by Jeremy Delaney-Peterson, Student - September 30, 2009

While eating brunch as a community, I watched the cows cross campus as they do every day, with Jerome following behind. Having decided to take him up on his offer to milk a cow, I finished my meal and ventured to the barn. With a warm and inviting welcome, he told me to come on inside…
To really appreciate this story, one must know a bit about Jerome. He’s a dairy farmer who runs his Cow-Op on our school’s pastures (in which members buy a share of the herd and receive a weekly supply of milk in return). He’s middle-aged, with the wisdom of one older than himself and the energy of someone half his years. He’s got short gray hair, a torn T-shirt and a kilt. His diet is 95% raw milk, with the occasional fresh fruit from our orchard or the meat from a cow he once knew. He’s healthy, he’s happy, and he cares about all that he does more than anyone I believe I’ve ever met. He is always willing to hear about others lifestyles, and share his own. He never seems defensive or offended by an opposing view, but rather interested by it.

While he usually milks the cows by machine, he had offered to allow anyone who was interested to milk by hand. Just as the first cow was finishing up, fellow student Lily joined us in the barn. Jerome showed us how to prepare for milking, then Lily began, while Jerome and I watched in amazement (she’s incredibly fast, as she regularly milks goats at home). I followed in an amusing attempt to repeat what she did, resulting in a weak and inaccurate stream at first, and a better feel for it within a few minutes. Still, no comparison. Jerome showed me how to attach the milking machine (this particular cow produces about a gallon and a half a day, so completely milking by hand would take a while), and explained how it works. We talked about his philosophy on his diet, his experiences that have brought him to this lifestyle, the science behind it and also against it, about the day to day operations of caring for the herd. He took an interest in our work here as students, our views, and thoughts. He thanked us quite sincerely for taking an interest in his work, and we parted ways after a few hours of conversation.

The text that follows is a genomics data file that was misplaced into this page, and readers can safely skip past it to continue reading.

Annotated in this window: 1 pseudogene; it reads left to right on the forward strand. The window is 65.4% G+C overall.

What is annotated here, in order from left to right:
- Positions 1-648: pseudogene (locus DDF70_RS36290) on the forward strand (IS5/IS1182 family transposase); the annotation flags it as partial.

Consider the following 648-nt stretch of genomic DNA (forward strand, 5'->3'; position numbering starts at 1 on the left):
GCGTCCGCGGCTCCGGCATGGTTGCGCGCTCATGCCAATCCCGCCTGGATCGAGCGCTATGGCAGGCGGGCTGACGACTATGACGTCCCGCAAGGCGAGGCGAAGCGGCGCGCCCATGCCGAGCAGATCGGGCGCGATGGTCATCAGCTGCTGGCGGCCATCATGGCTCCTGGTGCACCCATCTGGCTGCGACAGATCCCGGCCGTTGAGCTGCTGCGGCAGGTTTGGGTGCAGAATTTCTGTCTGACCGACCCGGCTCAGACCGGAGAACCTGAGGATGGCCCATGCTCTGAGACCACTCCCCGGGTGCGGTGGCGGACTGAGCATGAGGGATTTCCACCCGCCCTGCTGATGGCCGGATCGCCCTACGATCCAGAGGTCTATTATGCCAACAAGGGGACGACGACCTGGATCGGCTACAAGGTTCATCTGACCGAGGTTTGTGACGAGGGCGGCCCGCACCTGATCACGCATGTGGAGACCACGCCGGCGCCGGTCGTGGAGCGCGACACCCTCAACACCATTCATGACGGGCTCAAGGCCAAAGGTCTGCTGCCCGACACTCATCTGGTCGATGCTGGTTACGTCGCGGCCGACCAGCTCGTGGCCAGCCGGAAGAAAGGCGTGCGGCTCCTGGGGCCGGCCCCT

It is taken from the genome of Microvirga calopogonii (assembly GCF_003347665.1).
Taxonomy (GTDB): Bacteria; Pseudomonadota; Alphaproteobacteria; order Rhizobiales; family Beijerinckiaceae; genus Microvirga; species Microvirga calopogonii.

Needless to say, I’ve been impacted by Jerome – his energy, his passion for his life and work, his openness to others’ ideas, and his devotion to his own. Each has left a mark on me, and I hope to emulate many of the same characteristics in my life. A mutual respect and interest, coupled with the wisdom that what is right for oneself is not always right for another, is probably one of the most powerful tools in appreciating others, in learning, and in teaching.

by Marc Lichterman, Student - September 30, 2009